The main speaker was the self serving, clueless and arrogant David Barbagallo, CEO of Endeavour Queensland. He gave an almost identical presentation to the one I saw earlier this year, which was once again heavy on theoretical frameworks and economics, but yet again did not highlight any practical policy solutions.
So as of course is my custom I questioned him thoroughly: My concerns included, but were not limited to:
- ‘The NDIS is full of garbage.’
- If there actually were a scheme, the government is not actually doing anything about it. All they said is 'we agree with the report' That's like saying 'we know there is pollution, but we're not doing anything about it because it costs too much.' Can you imagine the Greens if that happened? And yet everyone is celebrating because the Government finally decided that disability services is under funded and under resourced. Tell me something I don't know!
- There's not a clearly defined criteria of who's eligible. Should ADD be included? Or those with genetic heart conditions who are not classified as 'disabled' but require lifelong medical care? It does not say. Nor does it say who determines eligibility.
- The process for acquiring funding (the one I'm going through now to try and move to Brisbane) does not change. Its the same process with a different name under a different body. All that changes is the funds are supposedly 'transferrable'. And yet Federal funding is handed to the States like it is now. So the process of 'transferring' funds is left unexplained.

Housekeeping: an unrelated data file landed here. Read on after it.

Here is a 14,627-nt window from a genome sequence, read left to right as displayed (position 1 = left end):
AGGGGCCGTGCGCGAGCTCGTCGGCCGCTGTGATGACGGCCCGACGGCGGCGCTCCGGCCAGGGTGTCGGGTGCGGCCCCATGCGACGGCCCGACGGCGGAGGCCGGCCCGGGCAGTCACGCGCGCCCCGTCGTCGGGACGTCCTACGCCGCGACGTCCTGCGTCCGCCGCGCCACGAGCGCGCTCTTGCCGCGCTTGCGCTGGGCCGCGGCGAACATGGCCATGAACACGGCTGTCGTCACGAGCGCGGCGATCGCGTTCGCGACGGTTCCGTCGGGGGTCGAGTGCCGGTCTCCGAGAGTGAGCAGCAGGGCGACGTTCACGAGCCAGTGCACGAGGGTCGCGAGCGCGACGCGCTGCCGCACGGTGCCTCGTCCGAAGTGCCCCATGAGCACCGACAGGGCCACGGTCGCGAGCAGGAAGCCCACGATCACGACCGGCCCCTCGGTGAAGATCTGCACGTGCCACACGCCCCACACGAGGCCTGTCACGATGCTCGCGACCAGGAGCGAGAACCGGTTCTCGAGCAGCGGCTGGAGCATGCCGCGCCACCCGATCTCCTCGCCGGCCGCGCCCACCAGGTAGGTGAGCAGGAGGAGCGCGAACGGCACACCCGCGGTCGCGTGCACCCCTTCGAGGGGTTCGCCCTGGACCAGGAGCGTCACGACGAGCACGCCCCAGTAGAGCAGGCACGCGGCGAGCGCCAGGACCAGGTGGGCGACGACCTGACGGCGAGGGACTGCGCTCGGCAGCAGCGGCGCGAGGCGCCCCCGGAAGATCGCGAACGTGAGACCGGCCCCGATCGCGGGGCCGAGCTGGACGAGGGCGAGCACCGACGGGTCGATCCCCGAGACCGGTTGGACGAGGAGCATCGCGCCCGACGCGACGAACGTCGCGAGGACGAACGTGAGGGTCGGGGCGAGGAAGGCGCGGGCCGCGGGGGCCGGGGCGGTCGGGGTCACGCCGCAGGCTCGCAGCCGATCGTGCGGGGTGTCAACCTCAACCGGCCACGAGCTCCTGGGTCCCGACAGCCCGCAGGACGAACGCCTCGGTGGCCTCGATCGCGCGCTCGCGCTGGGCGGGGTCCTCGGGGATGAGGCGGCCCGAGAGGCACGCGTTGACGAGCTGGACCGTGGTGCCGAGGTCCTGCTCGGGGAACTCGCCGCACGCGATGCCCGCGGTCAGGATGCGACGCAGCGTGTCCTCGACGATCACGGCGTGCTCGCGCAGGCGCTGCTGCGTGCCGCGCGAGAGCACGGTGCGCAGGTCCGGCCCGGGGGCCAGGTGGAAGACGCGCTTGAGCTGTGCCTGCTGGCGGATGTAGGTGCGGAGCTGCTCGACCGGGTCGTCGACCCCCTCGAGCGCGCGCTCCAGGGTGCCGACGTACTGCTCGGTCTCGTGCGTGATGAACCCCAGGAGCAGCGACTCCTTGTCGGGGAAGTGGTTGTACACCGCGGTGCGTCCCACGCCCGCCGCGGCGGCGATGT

- Disability Services need to be nationalized, as I explained in my submission to the Productivity Commission.
- I'm most concerned about the role of service provider organisations who are pushing this so hard, but are ignoring all of the above. If the report is any indication there are so many loopholes they can exploit, hence their excitement.
- This is because the report is so lax about the actual implementation of the scheme that there are no actual definitive guidelines on how its meant to be done. Sure the government has referred it to committee members (not one of whom has a disability) but there is no terms of reference to make these motherhood statements a reality. If it does take 7 years that is fine. But how was this time line established? Are their intermediate targets?
The Queensland Minister for Disability Services, Curtis Pitt was equally hopeless. I’m sure he had a sore posterior because there appeared to be splinters on it from sitting on the fence for the whole night.
After the formal meeting was over David came up to me and chatted in his customary condescending tone. ‘It’s healthy to have skepticism’ to which I replied ‘I don’t have skepticism because I know that this policy will not work. I’ll be pleasantly surprised if it ever does.’
It will take several miracles, a good kick up the arse, and several more looks of derision and scorn directed my way by the Queensland Co-ordinator of the utterly hapless Every Australian Counts before that happens.